North Carolina Cotton: Planning for Thrips Infestations in 2019

Image from Texas AgriLife Extension

Tobacco thrips surveys across the northern coastal plain found moderate numbers of tobacco thrips in weeds and wheat (Bertie, Camden, Edgecombe, Nash, Pasquotank, Wilson). As temperatures warm, populations are expected to grow rapidly over the next few weeks. With this buildup, thrips populations pose a risk to damage seedling cotton, especially if temperatures cool and early planted cotton grows slowly.

Predicting thrips infestations will be most important for the earliest cotton when planting conditions may be marginal. To understand which fields are at risk for damage, the Thrips Infestation Predictor can be a useful tool to predict relative thrips injury risk for specific planting dates and fields.

Because the tool provides a damage risk forecast, check the risk projections before planting to understand which fields are at the greatest risk for damage. Note that predictions become more accurate the closer they are to a given planting date since they are based partly on local weather conditions.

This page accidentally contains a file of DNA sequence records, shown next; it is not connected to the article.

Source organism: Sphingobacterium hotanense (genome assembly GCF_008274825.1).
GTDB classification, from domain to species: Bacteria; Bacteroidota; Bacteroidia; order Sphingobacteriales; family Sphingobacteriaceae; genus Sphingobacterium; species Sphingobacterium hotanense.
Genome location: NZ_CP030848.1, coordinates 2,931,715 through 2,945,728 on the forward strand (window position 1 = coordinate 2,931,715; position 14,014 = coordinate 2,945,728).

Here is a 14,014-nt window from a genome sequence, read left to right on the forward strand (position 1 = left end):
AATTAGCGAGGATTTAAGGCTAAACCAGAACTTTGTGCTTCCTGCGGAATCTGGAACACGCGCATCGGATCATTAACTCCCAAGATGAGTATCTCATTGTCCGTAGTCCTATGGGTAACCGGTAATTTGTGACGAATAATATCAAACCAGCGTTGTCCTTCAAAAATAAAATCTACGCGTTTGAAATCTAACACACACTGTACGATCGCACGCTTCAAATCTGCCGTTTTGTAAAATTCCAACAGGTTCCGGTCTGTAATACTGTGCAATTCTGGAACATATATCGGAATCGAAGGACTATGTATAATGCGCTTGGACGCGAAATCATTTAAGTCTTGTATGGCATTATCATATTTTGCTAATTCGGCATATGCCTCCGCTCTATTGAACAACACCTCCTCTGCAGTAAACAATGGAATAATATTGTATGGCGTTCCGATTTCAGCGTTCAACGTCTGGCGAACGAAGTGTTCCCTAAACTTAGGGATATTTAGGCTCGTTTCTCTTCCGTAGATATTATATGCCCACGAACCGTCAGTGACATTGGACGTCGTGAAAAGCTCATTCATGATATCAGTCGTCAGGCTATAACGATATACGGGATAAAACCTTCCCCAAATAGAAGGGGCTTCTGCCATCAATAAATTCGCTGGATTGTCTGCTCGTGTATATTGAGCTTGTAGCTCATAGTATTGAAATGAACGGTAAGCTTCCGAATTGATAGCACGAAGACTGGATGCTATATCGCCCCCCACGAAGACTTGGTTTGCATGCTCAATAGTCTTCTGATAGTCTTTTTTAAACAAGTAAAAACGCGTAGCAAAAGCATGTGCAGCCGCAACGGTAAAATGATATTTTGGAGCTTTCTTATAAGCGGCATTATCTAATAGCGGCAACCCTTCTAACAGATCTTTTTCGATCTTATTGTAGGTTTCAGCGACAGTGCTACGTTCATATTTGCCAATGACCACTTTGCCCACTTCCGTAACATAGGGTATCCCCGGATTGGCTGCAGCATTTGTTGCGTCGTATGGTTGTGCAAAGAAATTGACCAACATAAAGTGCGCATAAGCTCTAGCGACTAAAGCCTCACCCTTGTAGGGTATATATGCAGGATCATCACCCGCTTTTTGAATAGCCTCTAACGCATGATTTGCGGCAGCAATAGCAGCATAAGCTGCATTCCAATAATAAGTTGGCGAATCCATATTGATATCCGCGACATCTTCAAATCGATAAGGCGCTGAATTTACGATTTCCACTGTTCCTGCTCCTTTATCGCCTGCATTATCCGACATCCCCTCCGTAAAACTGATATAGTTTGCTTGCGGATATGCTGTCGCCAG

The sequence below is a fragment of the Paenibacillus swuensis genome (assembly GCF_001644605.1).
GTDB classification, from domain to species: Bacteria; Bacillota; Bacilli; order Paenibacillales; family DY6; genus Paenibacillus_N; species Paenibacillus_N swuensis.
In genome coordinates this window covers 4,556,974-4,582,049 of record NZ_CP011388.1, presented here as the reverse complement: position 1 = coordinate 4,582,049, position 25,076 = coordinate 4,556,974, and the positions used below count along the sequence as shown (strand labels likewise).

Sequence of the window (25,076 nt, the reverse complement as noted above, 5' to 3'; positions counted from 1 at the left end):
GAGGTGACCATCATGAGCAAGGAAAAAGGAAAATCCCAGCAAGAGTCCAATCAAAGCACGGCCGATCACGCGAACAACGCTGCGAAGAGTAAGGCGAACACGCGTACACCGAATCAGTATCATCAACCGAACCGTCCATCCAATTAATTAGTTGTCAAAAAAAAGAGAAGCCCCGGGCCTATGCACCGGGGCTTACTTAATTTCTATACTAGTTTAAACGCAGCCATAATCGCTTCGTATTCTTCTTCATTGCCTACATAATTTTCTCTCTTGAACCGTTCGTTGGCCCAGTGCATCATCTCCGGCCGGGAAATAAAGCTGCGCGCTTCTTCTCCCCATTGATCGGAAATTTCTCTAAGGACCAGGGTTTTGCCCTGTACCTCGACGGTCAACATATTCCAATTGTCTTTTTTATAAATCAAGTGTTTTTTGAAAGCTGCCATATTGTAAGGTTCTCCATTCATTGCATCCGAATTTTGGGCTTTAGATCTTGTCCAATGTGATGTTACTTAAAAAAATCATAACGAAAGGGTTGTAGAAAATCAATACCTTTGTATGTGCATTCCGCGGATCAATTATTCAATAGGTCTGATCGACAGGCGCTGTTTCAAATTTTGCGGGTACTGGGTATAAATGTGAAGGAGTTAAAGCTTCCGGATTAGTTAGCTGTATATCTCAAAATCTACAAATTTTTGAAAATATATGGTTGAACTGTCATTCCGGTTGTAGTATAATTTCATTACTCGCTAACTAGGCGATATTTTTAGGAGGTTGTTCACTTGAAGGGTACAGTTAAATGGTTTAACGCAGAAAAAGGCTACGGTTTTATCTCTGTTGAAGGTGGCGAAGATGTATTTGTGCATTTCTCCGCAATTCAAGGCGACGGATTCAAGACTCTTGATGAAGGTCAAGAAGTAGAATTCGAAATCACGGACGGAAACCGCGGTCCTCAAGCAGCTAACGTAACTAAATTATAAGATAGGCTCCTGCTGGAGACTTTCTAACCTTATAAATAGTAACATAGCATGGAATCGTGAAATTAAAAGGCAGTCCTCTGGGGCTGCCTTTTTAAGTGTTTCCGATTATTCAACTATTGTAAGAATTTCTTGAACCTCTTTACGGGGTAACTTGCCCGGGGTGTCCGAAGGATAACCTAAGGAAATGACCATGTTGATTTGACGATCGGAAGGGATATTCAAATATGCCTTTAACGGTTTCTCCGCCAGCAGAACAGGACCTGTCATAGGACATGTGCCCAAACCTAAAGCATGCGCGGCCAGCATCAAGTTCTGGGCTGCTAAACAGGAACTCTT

One major advantage of the tool is that can be used to hindcast thrips risk, so if fields have been planted and it can be used to determine damage potential before the seedlings germinate and emerge. Consider more aggressive insecticide management scenarios in high-risk situations and consider using fewer insecticides in lower-risk situations.

With neonicotinoid resistance present throughout the cotton production region of the state, timely foliar sprays may be necessary for fields with a history of damage or locations that were seeded into a high risk situation for thrips injury as predicted by the Thrips Infestation Predictor model.

Click here to navigate to the Thrips Infestation Predictor.


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